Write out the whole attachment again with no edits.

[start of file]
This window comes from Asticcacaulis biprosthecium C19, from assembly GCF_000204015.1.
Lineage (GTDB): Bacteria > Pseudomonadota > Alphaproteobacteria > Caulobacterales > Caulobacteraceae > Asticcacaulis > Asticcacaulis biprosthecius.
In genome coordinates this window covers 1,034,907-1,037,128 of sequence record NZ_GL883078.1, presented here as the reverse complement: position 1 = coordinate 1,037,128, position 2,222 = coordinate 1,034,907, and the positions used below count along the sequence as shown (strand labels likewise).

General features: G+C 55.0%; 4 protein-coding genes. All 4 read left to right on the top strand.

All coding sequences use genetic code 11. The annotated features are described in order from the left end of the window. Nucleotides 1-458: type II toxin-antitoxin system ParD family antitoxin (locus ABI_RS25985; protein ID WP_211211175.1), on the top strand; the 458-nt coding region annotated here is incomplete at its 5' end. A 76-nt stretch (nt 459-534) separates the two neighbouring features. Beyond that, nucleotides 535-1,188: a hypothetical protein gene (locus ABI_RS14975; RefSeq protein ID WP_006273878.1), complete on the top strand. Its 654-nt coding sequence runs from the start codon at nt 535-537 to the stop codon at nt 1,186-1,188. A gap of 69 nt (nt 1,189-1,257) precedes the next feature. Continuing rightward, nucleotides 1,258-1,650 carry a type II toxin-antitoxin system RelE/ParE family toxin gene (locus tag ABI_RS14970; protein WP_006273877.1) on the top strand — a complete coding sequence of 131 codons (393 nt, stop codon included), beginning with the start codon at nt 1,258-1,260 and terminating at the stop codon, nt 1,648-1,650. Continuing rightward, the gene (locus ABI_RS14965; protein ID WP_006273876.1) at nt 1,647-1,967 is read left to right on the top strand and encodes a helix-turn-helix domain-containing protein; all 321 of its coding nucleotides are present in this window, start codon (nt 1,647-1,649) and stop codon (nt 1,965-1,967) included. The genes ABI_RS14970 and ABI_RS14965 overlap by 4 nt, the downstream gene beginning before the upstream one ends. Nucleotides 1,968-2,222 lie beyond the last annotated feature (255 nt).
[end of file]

This window comes from Asticcacaulis biprosthecium C19, from assembly GCF_000204015.1.
Lineage (GTDB): Bacteria > Pseudomonadota > Alphaproteobacteria > Caulobacterales > Caulobacteraceae > Asticcacaulis > Asticcacaulis biprosthecius.
In genome coordinates this window covers 1,034,907-1,037,128 of sequence record NZ_GL883078.1, presented here as the reverse complement: position 1 = coordinate 1,037,128, position 2,222 = coordinate 1,034,907, and the positions used below count along the sequence as shown (strand labels likewise).

General features: G+C 55.0%; 4 protein-coding genes. All 4 read left to right on the top strand.

All coding sequences use genetic code 11. The annotated features are described in order from the left end of the window. Nucleotides 1-458: type II toxin-antitoxin system ParD family antitoxin (locus ABI_RS25985; protein ID WP_211211175.1), on the top strand; the 458-nt coding region annotated here is incomplete at its 5' end. A 76-nt stretch (nt 459-534) separates the two neighbouring features. Beyond that, nucleotides 535-1,188: a hypothetical protein gene (locus ABI_RS14975; RefSeq protein ID WP_006273878.1), complete on the top strand. Its 654-nt coding sequence runs from the start codon at nt 535-537 to the stop codon at nt 1,186-1,188. A gap of 69 nt (nt 1,189-1,257) precedes the next feature. Continuing rightward, nucleotides 1,258-1,650 carry a type II toxin-antitoxin system RelE/ParE family toxin gene (locus tag ABI_RS14970; protein WP_006273877.1) on the top strand — a complete coding sequence of 131 codons (393 nt, stop codon included), beginning with the start codon at nt 1,258-1,260 and terminating at the stop codon, nt 1,648-1,650. Continuing rightward, the gene (locus ABI_RS14965; protein ID WP_006273876.1) at nt 1,647-1,967 is read left to right on the top strand and encodes a helix-turn-helix domain-containing protein; all 321 of its coding nucleotides are present in this window, start codon (nt 1,647-1,649) and stop codon (nt 1,965-1,967) included. The genes ABI_RS14970 and ABI_RS14965 overlap by 4 nt, the downstream gene beginning before the upstream one ends. Nucleotides 1,968-2,222 lie beyond the last annotated feature (255 nt).